> likely to be named by subsequent respondents). Here are a few relevant
> entries, where the percentage is the proportion of respondents who named
> the tool:
>
> 29% Parsec
> 19% wxHaskell
> 16% QuickCheck
> 16% haddock
> 12% Monadic Parser Combinators
> 11% Gtk2Hs
> 9% hs-plugins
> 8% HaXml
> 7% Data.*
> 7% Monad foundation classes
> 6% Arrows
> 6% HOpenGL
>
> The list includes all libraries named by more than 5% of respondents.
> Sure enough, wxHaskell and Gtk2Hs are more popular, but 6% naming
> HOpenGL as among the "most important" libraries is quite respectable.

Well, I've never said that it is among the "most important" libraries, but
OTOH I really much doubt that the way the survey was done delivers anything
near reliable results. It heavily biases early entries, and I dare to
speculate that the people taking part in the survey were probably not even
near to a representative group, but a bunch of highly motivated, experienced
non-Joe-Programmer kind of people who are actively participating on the
mailing lists etc. Furthermore, some of the percentages above are extremely
strange, e.g. how can people use huge GUI toolkits with 30% while staying
largely away from something as fundamental as Data.*? The best we can
probably get from your survey is a rough indication what the research
community wants, but probably nothing more.

I don't claim to have a better idea how to get more reliable numbers, but I've
never trusted any web survey and probably never will.

Cheers,
   S.
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Re: library sort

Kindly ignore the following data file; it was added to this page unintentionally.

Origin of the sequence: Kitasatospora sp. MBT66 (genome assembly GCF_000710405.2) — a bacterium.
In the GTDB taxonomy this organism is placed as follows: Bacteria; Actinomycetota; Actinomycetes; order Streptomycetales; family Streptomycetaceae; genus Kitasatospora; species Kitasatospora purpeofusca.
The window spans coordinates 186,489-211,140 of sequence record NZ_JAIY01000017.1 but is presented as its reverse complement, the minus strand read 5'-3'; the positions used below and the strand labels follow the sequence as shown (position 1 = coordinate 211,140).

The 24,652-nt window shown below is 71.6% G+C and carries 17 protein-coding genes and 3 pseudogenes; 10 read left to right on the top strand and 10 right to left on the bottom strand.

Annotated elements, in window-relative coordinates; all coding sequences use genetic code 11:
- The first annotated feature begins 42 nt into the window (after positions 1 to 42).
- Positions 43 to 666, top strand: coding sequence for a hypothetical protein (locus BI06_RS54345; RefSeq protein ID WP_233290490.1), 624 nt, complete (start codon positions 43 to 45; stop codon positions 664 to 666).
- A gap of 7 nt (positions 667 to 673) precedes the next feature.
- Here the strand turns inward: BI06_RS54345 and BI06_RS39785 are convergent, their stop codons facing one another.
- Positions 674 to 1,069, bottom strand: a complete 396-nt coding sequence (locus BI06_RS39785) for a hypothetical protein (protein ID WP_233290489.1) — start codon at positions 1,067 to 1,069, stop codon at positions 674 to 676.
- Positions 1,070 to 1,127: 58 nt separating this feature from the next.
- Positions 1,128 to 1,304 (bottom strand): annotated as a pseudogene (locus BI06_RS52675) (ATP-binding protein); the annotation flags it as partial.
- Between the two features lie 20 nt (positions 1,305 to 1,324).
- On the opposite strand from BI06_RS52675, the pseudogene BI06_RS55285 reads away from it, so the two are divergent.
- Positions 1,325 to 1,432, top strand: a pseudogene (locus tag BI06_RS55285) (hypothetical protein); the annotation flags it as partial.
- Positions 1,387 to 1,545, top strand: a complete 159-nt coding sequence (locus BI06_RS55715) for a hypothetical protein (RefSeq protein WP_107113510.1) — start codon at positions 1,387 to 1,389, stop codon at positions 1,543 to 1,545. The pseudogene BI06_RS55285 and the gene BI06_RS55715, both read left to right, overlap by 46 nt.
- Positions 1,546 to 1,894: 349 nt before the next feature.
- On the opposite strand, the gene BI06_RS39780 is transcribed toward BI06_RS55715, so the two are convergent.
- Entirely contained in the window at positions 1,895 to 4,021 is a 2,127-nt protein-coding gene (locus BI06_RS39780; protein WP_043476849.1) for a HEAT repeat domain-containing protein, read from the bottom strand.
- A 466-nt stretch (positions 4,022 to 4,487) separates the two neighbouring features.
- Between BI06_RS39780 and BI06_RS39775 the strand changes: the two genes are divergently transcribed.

Ketil Malde-3
In reply to this post by Neil Mitchell
"Neil Mitchell" <[hidden email]> writes:

>> And a related question is: Which packages are searchable by Hoogle?

> The best answer to that is "some". I intentionally excluded OpenGL and
> other graphics ones because they have a large interface and yet are
> not used by most people using Haskell.

I'm not sure I agree that is a good reason.  If there is a specificity
problem with Hoogle, that should be adressed in the interface e.g. by
providing more information about the search results, or letting the
user restrict his search (filtering out parts of the hierarchy from
the result list, for instance).

-k
--
If I haven't seen further, it is by standing in the footprints of giants

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Re: library sort

Neil Mitchell
> I'm not sure I agree that is a good reason.
I never claimed it was a good reason, merely that it was a reason :)

Hoogle 2 only allowed you to search the Haskell 98 libraries, which
obviously everyone wants to do. Hoogle 3 is still in beta - I
introduced searching more, but have not got round to letting the user
specify what to search.

My thinking with selecting which packages are defaults in Hoogle was
roughly guided by the question "if a person is searching for this
package, would they know that they wanted that package?"

For example, when searching for "sort" the user has no expectation of
where the sort will be. However when searching for something like a
"newOpenGlContext" the user knows they are looking for a very OpenGL
function. i.e. for one they are searching "haskell" - for the other
they really just want to search opengl.

Anyway, my current plan is: